By Robert Preidt

HealthDay Reporter

FRIDAY, Sept. 11, 2020 (HealthDay News) — Cat enthusiasts, be knowledgeable: New exploration suggests that COVID-19 may be extra prevalent in cats than previously imagined.

Scientists analyzed blood samples taken from 102 cats in between January and March 2020 in Wuhan, China, just after the world’s to start with regarded outbreak of COVID-19 began in that metropolis.

Fifteen of the cats experienced COVID-19 antibodies in their blood, and 11 of individuals cats experienced neutralizing antibodies that bind to the coronavirus and block infection.

None of the cats examined beneficial for COVID-19 or experienced clear indicators, and none of them died through adhere to-up, in accordance to the study released on line Sept. one in the journal Emerging Microbes & Bacterial infections.

The cats in the study included forty six from 3 animal shelters, forty one from 5 pet hospitals, and fifteen from people with COVID-19 patients.

The greatest levels of antibodies have been found in 3 cats owned by patients who’d been identified with COVID-19, but there have been also symptoms of cats becoming infected with the virus by other cats from shelters or from pet hospitals.

Though there is at the moment no evidence of transmission of the new coronavirus in between humans and cats, folks ought to look at having precautions, claimed study writer Meilin Jin, from Huazhong Agricultural College, in Wuhan.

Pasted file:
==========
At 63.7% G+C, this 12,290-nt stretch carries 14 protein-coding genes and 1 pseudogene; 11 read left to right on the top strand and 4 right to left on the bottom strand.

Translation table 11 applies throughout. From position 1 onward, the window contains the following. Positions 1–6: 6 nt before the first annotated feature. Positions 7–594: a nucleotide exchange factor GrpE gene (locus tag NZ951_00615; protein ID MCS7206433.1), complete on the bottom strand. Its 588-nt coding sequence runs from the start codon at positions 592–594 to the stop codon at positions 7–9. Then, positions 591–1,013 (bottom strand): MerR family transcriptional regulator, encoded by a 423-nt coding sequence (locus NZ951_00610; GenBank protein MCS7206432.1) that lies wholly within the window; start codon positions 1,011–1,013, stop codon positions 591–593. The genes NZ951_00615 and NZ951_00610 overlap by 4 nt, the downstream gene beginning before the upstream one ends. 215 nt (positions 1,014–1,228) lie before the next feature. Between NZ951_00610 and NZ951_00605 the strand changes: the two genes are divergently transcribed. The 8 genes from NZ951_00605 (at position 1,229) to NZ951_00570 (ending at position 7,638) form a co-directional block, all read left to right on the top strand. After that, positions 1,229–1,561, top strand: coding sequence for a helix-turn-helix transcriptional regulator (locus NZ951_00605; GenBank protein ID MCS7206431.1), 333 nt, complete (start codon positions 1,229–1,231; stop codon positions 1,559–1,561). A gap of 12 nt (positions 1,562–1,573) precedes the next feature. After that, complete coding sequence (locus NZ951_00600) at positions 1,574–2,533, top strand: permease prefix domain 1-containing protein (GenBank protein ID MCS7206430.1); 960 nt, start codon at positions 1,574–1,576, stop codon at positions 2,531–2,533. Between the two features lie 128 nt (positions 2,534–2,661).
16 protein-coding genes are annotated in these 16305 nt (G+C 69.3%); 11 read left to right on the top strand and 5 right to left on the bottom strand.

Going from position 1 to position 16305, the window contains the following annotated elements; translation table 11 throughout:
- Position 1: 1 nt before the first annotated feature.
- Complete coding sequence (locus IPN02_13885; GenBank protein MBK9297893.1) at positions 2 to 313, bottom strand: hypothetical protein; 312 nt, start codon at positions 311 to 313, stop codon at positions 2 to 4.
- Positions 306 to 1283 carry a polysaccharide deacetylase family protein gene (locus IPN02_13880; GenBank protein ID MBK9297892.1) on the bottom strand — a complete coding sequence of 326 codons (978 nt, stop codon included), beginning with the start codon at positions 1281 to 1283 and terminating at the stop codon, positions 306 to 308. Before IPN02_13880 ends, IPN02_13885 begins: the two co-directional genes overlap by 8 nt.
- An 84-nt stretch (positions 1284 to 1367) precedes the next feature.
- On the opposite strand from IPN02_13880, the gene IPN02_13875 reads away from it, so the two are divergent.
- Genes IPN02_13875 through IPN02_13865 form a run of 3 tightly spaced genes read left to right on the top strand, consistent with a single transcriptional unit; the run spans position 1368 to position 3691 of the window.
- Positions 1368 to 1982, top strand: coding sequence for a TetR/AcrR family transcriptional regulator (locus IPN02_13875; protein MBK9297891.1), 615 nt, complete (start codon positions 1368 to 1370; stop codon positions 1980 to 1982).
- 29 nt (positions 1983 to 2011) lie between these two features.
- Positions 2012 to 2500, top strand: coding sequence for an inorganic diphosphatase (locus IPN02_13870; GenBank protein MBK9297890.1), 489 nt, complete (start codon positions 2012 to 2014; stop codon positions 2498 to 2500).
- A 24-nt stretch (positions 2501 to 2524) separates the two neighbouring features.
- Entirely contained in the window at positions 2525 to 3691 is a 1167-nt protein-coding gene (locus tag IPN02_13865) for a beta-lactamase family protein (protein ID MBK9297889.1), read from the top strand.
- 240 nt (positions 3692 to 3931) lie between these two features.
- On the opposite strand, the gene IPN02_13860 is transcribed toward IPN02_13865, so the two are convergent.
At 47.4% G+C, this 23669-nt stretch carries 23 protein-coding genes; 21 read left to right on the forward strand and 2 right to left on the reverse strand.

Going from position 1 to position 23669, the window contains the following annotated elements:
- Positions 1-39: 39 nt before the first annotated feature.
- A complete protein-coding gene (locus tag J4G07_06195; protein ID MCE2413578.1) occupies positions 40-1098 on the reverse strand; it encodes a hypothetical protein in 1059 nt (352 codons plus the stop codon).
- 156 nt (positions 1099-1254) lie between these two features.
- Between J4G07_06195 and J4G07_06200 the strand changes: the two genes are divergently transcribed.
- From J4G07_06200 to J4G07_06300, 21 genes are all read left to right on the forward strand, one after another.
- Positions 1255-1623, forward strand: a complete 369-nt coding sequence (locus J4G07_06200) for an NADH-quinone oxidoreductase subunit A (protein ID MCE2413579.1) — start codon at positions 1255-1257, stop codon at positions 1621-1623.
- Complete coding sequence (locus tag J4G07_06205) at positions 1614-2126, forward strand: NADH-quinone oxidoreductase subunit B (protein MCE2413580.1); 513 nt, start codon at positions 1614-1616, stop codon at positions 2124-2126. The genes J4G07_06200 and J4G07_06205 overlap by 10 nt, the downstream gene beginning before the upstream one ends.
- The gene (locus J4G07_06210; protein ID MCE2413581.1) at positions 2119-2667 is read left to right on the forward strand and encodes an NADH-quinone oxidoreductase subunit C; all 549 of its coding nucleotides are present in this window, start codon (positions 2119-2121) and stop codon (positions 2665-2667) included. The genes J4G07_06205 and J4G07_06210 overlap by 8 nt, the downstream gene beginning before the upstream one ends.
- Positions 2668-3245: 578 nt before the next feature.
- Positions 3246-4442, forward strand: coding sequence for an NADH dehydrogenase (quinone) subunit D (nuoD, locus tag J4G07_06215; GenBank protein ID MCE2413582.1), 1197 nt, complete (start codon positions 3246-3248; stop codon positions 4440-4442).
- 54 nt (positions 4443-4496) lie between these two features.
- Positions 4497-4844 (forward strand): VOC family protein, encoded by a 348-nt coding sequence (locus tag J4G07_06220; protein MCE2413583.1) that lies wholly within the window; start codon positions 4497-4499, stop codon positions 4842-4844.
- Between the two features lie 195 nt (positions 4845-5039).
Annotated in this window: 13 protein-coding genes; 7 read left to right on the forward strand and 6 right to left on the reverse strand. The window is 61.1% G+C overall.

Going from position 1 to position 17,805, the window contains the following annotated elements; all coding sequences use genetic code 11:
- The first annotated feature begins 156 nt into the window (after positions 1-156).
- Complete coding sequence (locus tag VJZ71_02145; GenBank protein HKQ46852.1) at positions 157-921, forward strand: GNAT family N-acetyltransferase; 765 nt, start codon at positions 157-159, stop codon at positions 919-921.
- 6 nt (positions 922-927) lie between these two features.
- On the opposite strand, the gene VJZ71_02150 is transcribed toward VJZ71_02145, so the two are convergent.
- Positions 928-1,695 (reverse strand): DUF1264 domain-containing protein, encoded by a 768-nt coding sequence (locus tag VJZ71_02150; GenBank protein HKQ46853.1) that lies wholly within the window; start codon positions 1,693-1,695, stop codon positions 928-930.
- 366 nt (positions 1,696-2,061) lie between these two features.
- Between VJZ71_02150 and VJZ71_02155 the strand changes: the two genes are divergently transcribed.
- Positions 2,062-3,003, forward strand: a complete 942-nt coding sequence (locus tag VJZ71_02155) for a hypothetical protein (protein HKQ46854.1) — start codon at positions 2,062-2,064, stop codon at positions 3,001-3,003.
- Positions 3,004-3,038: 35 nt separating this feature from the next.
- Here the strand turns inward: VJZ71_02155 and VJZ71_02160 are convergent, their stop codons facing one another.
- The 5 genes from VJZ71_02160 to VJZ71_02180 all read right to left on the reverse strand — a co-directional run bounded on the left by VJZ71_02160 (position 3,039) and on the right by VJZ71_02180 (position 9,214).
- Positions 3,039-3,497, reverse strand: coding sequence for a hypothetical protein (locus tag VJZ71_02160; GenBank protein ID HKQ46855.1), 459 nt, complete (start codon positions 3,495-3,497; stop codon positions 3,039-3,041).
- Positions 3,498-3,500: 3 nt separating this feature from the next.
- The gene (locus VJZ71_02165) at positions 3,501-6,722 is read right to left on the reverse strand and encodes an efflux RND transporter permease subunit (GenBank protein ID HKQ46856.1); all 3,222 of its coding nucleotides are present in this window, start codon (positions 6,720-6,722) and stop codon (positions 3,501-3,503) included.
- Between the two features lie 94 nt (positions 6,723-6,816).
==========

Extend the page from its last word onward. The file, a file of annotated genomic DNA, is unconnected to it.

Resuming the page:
“Despite the fact that the infection in stray cats could not be absolutely comprehended, it is sensible to speculate that these infections are likely due to the make contact with with SARS-CoV-2 polluted environment, or COVID-19 patients who fed the cats,” Jin claimed in a journal information launch.

“Therefore, steps ought to be deemed to maintain a suitable length in between COVID-19 patients and companion animals these kinds of as cats and puppies, and hygiene and quarantine steps ought to also be recognized for individuals higher-risk animals,” Jin mentioned.

Just one of the findings was that the antibodies response in cats infected with the new coronavirus was related to that found in response to seasonal coronavirus infections, which suggests that cats who’ve been infected with the new coronavirus “stay at risk of re-infection,” in accordance to the scientists.

This antibody response is related to what is actually found in humans.

“We advise that cats have a wonderful potential as an animal model for examining the characteristic of antibody versus SARS-CoV-2 in humans,” the study authors concluded.

WebMD News from HealthDay


Resource:Emerging Microbes & Bacterial infections, information launch, Sept. one, 2020

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